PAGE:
An evocative sound that stays in my head, the steady ringing of the bell, the children’s high-pitched laughter, the organ-like Wurlitzer music gradually slowing as the merry-go-round came to a gentle halt, which it did that summer’s evening as I walked towards it from the car park at the harbour’s edge, quickening my step when its flashing lights came suddenly into view and the steady looped music started up again. ‘One more go, please just one more go,’ the children beg as they drag their compliant parents towards the lengthening queue. Always the same, one go never enough. The ringing of the bell again, hurry, hurry, the music reviving, the parents proudly waving as their children ride by, some waving back daringly. One for the camera. How thrilling to be riding up and down on the saddle of a wooden horse, clinging on tightly as if approaching the winning post, to be steering a vintage car or sitting in the cockpit of a bright-red plane with spinning propellers, dreaming of a cloud-free sky. So real all this to them, and so transporting for me, as the music and flashing lights revive memories. I loved it then, and I love it now, a moment of innocent joy and make-believe. Night was beginning to fall as I turned away towards the restaurant where my own family waited, rather too old now to enjoy all this though it was not that many years since they’d been tugging at our sleeves, wanting just one more go, ‘please mum, please dad,’ something we laughed about that night and love to recall, photos on the mantelpiece preserving it all.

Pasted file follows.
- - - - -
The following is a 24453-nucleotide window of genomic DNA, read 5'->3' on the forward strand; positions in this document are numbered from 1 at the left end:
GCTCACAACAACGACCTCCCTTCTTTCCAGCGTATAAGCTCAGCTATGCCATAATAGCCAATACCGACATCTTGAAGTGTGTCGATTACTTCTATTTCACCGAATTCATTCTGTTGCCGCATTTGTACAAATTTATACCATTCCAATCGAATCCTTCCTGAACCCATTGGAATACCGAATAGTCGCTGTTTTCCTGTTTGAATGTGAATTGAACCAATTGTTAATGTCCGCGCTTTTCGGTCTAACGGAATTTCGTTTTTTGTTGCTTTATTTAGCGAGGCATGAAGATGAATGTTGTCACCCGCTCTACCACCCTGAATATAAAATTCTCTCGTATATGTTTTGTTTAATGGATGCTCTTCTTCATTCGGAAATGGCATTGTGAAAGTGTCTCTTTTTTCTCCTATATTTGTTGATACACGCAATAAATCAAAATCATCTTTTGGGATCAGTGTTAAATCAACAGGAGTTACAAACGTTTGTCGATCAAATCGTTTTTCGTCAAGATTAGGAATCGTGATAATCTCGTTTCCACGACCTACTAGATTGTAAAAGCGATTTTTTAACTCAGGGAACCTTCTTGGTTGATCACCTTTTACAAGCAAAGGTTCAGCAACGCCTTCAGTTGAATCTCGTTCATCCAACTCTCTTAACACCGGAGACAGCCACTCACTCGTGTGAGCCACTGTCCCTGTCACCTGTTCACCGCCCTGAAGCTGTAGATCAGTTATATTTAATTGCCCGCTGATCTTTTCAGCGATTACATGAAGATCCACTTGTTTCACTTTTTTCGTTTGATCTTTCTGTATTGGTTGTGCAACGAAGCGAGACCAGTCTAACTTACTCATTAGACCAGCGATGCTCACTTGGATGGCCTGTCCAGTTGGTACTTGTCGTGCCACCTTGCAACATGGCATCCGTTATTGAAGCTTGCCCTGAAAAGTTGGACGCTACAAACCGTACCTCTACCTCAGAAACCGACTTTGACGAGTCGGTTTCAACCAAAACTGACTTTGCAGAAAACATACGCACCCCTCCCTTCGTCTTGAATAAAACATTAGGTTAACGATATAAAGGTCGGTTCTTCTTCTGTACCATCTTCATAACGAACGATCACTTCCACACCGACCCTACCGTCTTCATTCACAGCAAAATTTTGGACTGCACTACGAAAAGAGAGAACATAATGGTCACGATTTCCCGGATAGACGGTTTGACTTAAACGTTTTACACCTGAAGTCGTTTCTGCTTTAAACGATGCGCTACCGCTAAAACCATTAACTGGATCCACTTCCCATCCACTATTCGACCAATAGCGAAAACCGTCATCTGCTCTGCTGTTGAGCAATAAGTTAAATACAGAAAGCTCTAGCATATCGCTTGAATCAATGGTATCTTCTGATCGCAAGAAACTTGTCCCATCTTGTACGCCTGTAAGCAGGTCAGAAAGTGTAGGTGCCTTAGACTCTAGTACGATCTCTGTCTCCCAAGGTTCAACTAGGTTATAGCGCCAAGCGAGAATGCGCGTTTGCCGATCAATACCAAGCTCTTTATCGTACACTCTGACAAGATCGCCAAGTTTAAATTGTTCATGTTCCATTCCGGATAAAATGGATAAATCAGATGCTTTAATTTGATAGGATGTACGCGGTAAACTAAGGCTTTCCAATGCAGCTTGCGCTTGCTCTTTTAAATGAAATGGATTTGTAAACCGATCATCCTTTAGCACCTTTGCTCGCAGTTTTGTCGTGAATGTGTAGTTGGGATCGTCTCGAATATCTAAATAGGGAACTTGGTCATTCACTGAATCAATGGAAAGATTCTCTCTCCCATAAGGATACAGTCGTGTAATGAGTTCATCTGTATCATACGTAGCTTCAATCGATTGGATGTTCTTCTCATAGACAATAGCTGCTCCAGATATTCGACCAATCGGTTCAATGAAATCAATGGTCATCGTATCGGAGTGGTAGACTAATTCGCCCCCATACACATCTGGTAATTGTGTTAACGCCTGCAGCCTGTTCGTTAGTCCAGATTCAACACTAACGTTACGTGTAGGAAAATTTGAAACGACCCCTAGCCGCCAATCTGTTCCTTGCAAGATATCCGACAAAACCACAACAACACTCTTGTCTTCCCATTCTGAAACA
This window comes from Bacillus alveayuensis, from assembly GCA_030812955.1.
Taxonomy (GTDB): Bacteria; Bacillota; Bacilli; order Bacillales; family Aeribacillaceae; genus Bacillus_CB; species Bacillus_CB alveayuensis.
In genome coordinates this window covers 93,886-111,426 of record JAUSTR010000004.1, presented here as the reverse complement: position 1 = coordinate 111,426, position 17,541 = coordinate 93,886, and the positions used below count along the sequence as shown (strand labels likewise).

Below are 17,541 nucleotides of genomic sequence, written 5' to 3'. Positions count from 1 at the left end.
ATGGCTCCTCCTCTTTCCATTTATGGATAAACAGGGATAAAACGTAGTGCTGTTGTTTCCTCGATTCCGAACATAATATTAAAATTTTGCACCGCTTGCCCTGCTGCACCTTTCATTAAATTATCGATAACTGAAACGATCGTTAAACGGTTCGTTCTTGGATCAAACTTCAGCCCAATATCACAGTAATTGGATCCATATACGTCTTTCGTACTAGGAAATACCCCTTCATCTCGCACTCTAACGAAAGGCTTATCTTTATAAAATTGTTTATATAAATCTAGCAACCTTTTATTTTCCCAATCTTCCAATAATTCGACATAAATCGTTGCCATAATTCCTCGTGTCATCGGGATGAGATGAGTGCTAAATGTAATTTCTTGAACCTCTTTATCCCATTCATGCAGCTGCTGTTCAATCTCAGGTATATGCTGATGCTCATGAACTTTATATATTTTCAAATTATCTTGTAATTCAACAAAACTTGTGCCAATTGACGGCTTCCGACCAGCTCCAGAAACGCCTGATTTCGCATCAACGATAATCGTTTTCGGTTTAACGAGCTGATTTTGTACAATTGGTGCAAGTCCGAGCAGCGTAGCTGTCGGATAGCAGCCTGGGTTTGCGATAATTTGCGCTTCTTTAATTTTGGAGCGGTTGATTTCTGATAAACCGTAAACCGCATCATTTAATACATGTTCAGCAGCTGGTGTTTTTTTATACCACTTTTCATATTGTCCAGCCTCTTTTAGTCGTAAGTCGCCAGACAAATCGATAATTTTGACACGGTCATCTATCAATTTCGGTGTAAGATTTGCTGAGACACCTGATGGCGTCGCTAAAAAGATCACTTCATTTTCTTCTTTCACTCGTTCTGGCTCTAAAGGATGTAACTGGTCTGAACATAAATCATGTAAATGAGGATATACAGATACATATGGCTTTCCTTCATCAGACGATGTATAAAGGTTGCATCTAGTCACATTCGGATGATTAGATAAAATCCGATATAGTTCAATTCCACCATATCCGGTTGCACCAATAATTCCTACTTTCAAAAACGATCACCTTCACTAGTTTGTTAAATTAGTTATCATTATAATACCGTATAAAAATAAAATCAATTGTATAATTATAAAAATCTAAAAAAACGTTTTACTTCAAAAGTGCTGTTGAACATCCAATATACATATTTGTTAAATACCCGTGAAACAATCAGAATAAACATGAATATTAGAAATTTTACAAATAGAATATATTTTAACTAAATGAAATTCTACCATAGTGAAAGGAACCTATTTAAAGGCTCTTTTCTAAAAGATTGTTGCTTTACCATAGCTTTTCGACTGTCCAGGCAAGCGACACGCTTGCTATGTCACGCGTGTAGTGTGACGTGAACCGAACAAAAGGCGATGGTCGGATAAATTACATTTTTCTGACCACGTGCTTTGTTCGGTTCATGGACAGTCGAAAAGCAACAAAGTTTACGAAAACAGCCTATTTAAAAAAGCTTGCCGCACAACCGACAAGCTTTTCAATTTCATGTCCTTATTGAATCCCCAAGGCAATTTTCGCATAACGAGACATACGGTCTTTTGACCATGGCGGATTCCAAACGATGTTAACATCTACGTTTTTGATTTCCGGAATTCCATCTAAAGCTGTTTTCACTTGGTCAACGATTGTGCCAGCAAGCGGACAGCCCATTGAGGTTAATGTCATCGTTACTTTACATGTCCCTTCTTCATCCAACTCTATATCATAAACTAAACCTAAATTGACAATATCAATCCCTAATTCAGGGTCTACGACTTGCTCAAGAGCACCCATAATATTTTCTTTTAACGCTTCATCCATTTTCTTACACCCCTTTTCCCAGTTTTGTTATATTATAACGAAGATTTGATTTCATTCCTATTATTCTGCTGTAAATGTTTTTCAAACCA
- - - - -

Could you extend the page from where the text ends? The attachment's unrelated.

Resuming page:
They were meant to last forever, those respected elders with their long gathered skirts and stiff wing collars. Family was what they lived for, or so we supposed, and their Faith was everything. But who knows what demons haunted them when curtains closed. One by one they vanished from the scene, as if gone on a forever holiday. Much whispering in the wings and at family gatherings, but for us, several generations on, the seasons followed their customary course and not much changed. Not at first, anyway. But as the cast at those gatherings dwindled we came to understand an altogether different story, felt somehow let down. They had seemed so upright, so solid, so permanent. Now we are the elders though we wear different clothes, and the young now look to us for the reassurances we once relied on as we join in the fun and help as best we can, and will until we too go on that eternal holiday, hoping we’ve made our mark as those before us had, but nothing sad.
‘Robson’s vision is both gentle and steely, and on top of his ability to touch one deeply is a marvellous, wry observation of the sweet, sour and savoury in life.’